It's a bit cliche when talking about making a comedy series to ask, "How much do you get to improvise?" but, more specifically, by Season 3 not only do you know the characters better but so do the writers, so does that mean the actors are given more freedom to improvise what they think the characters would say or is the writing so strong that there's less need to improvise?

The writing has always been strong. And I think [executive producer] Paul [Simms] said it at some point it's 60/40 or 70/30. We always do what's on the written page and get that take or two done. And then we go off.

For my character, because it has to seem so natural that I'm talking about these things, a lot of times they'll put in a starting sentence for me, a jumping-off point, and then I come up with the rest. And because it has to seem so natural, it's usually subjects that I know about. And so, I can go back into my useless information bank and tap into that.

But yeah, the writing is so strong. I think for everyone else, it's the same thing. I was mentioning Natasha, I think she'll do a couple of brilliant takes, and then she'll go off on her own. I think that helps with the mockumentary style is to ... You can almost sense that someone is coming up with what they're saying so it feels real. But, again, the majority of what you see on the screen has been written.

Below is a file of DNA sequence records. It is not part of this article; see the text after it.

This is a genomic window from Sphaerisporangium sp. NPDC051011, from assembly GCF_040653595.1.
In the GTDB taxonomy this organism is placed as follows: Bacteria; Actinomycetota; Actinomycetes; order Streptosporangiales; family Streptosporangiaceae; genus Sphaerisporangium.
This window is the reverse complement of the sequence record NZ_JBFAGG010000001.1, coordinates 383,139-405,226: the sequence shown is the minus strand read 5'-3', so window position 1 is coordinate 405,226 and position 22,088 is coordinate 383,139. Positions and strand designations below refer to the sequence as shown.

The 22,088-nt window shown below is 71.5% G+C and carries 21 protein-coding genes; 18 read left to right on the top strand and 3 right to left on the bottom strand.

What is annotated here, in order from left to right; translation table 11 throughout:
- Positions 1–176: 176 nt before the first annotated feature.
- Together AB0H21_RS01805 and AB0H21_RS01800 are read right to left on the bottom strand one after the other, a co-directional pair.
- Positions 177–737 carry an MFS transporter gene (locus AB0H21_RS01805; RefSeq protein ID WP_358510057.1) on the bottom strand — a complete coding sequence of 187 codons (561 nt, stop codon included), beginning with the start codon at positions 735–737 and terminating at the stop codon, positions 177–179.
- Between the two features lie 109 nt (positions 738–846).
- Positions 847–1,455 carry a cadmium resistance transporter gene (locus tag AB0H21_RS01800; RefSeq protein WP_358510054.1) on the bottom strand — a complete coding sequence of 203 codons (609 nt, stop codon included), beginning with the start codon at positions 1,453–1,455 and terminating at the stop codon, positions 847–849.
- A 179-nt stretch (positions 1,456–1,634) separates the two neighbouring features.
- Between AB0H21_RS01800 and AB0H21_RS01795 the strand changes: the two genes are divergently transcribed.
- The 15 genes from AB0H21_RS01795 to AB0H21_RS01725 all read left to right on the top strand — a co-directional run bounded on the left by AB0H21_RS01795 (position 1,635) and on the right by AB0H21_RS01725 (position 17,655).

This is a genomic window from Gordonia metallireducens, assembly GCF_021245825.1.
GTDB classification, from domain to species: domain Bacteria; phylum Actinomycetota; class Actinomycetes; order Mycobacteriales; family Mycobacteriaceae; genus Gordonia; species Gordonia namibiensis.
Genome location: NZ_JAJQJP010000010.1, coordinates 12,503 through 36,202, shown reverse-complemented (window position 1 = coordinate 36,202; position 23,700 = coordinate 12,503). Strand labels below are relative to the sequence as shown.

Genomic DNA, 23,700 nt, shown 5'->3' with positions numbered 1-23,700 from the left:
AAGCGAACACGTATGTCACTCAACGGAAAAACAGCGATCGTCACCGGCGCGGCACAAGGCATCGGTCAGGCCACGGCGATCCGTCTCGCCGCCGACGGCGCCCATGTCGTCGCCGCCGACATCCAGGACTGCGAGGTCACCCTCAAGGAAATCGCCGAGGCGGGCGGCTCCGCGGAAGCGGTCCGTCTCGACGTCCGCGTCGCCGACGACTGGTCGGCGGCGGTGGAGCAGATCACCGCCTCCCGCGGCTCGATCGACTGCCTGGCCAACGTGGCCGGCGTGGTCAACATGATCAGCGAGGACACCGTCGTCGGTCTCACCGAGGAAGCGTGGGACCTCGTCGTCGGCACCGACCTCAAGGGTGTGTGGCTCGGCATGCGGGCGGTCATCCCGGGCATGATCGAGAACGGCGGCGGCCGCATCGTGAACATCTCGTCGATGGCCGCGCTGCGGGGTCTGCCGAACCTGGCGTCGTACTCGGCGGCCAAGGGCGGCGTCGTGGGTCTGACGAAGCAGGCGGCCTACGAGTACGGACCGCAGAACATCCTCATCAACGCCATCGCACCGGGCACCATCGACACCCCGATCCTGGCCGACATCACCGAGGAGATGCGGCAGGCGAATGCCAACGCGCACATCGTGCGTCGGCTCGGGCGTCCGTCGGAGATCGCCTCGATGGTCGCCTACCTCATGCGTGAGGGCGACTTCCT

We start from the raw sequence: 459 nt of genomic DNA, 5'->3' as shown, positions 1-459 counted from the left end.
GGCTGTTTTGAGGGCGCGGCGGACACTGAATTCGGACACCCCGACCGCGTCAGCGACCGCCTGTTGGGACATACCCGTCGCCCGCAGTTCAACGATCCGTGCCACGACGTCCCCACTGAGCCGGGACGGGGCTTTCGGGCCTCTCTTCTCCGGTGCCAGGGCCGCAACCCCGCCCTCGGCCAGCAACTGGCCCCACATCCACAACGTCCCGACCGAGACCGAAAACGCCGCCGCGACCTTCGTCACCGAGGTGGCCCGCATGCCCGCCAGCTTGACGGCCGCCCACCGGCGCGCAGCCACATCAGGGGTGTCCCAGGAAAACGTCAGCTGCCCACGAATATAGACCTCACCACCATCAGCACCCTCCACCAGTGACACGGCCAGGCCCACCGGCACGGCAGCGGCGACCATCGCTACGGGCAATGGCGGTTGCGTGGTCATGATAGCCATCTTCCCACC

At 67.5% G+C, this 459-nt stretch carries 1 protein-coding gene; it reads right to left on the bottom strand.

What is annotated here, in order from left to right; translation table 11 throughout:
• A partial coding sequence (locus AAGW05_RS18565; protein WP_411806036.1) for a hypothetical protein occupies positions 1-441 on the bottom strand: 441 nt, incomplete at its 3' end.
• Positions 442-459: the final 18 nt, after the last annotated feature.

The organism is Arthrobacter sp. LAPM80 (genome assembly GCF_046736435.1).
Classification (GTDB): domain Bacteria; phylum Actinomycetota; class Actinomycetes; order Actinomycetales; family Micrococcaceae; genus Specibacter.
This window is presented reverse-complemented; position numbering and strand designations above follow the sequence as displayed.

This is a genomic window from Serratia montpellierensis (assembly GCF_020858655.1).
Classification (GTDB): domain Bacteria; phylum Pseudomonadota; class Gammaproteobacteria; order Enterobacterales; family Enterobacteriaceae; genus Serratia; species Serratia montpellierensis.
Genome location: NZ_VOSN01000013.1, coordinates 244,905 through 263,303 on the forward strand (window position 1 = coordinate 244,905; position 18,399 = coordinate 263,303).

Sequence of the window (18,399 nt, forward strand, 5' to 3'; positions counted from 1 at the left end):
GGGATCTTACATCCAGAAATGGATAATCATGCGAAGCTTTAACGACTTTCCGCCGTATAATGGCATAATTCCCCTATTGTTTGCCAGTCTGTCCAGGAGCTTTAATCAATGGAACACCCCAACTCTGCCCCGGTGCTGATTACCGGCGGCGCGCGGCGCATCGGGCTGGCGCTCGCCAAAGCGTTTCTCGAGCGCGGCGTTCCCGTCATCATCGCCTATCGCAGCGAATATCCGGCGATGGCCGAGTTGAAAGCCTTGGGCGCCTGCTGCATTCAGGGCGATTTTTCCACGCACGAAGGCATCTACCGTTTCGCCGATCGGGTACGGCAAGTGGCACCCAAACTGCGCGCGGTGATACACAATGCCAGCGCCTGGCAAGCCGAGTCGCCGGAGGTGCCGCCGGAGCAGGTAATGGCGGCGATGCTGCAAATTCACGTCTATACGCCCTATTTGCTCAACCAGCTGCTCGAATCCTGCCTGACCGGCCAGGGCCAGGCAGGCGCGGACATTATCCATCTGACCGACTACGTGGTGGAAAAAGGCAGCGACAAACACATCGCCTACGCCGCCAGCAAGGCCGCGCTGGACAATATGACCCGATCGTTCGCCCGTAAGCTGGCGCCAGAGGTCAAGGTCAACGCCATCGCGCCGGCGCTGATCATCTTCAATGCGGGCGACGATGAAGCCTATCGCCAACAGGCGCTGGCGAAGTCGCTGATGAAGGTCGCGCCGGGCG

The first season had Tilda Swinton and Wesley Snipes drop by and it blew horror fans' minds. There have been a lot of great cameos over the years, is there a horror character you'd like to see show up? Or, since other sitcoms have done crossovers when they're really popular and with Colin Robinson being a more "normal" character, is there another series you would like to see a crossover with?

That's a great question. I mean, it is like the Scooby-Doo with the Harlem Globetrotters scenario, but it would be funny to see some of the folks from Succession show their true colors as energy vampires. I think they do a pretty damn good job, and that's such a brilliant, brilliant show. That would be a fun crossover for me.

Now I'd be more interested in seeing Colin Robinson show up in Season 3 of Succession as a candidate to take over Waystar RoyCo and then have Brian Cox yell at you.

I think I would need to have a change of pants on hand for Brian Cox addressing me. He's a very terrifying character.



What We Do in the Shadows Season 3 premieres tonight on FX at 10 p.m. ET.

This interview has been edited for length and clarity. You can contact Patrick Cavanaugh directly on Twitter.